The blood vessels are the part of the circulatory system that transports blood throughout the body. There are three major types of blood vessels: the arteries, which carry the blood away from the heart; the capillaries, which enable the actual exchange of water and chemicals between the blood and the tissues; and the veins, which carry blood from the capillaries back toward the heart.
The arteries and veins have three layers, but the middle layer is thicker in the arteries than it is in the veins:
- Tunica intima (the thinnest layer): a single layer of simple squamous endothelial cells glued by a polysaccharide intercellular matrix, surrounded by a thin layer of subendothelialconnective tissue interlaced with a number of circularly arranged elastic bands called the internal elastic lamina.
- Tunica media (the thickest layer in arteries): circularly arranged elastic fiber, connective tissue, polysaccharide substances, the second and third layer are separated by another thick elastic band called external elastic lamina. The tunica media may (especially in arteries) be rich in vascular smooth muscle, which controls the caliber of the vessel.
- Tunica adventitia: (the thickest layer in veins) entirely made of connective tissue. It also contains nerves that supply the vessel as well as nutrient capillaries (vasa vasorum) in the larger blood vessels.
Capillaries consist of little more than a layer of endothelium and occasional connective tissue.
When blood vessels connect to form a region of diffuse vascular supply it is called an anastomosis (pl. anastomoses). Anastomoses provide critical alternative routes for blood to flow in case of blockages.
There is a layer of muscle surronding the arteries which help contract and expand the vessels. This creates enough pressure for blood to be pumped around the body.
Blood vessels do not actively engage in the transport of blood (they have no appreciable peristalsis), but arteries—and veins to a degree—can regulate their inner diameter by contraction of the muscular layer. This changes the blood flow to downstream organs, and is determined by the autonomic nervous system. Vasodilation and vasoconstriction are also used antagonistically as methods of thermoregulation.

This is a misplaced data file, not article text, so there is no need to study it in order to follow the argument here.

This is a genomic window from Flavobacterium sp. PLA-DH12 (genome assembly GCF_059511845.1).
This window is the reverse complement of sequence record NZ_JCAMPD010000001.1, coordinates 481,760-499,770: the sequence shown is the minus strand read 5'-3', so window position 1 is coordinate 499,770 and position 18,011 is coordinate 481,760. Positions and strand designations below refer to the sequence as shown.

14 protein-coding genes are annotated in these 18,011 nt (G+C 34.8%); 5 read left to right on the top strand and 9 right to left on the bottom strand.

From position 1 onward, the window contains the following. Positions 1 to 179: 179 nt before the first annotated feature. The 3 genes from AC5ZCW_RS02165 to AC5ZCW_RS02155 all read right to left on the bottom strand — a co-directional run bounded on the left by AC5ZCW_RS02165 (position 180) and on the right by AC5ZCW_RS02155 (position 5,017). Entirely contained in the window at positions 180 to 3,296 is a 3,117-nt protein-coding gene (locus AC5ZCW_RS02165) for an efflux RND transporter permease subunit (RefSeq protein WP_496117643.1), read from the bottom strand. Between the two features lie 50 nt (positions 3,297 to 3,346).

Oxygen (bound to hemoglobin in red blood cells) is the most critical nutrient carried by the blood. In all arteries apart from the pulmonary artery, hemoglobin is highly saturated (95-100%) with oxygen. In all veins apart from the pulmonary vein, the hemoglobin is desaturated at about 75%. (The values are reversed in the pulmonary circulation.)
The blood pressure in blood vessels is traditionally expressed in millimetres of mercury (1 mmHg = 133 Pa). In the arterial system, this is usually around 120 mmHg systolic (high pressure wave due to contraction of the heart) and 80 mmHg diastolic (low pressure wave). In contrast, pressures in the venous system are constant and rarely exceed 10 mmHg.
Vasoconstriction is the constriction of blood vessels (narrowing, becoming smaller in cross-sectional area) by contracting the vascular smooth muscle in the vessel walls. It is regulated by vasoconstrictors (agents that cause vasoconstriction). These include paracrine factors (e.g. prostaglandins), a number of hormones (e.g. vasopressin and angiotensin) and neurotransmitters (e.g. epinephrine) from the nervous system.
Vasodilation is a similar process mediated by antagonistically acting mediators. The most prominent vasodilator is nitric oxide (termed endothelium-derived relaxing factor for this reason).
Permeability of the endothelium is pivotal in the release of nutrients to the tissue. It is also increased in inflammation in response to histamine, prostaglandins and interleukins, which leads to most of the symptoms of inflammation (swelling, redness, warmth and pain).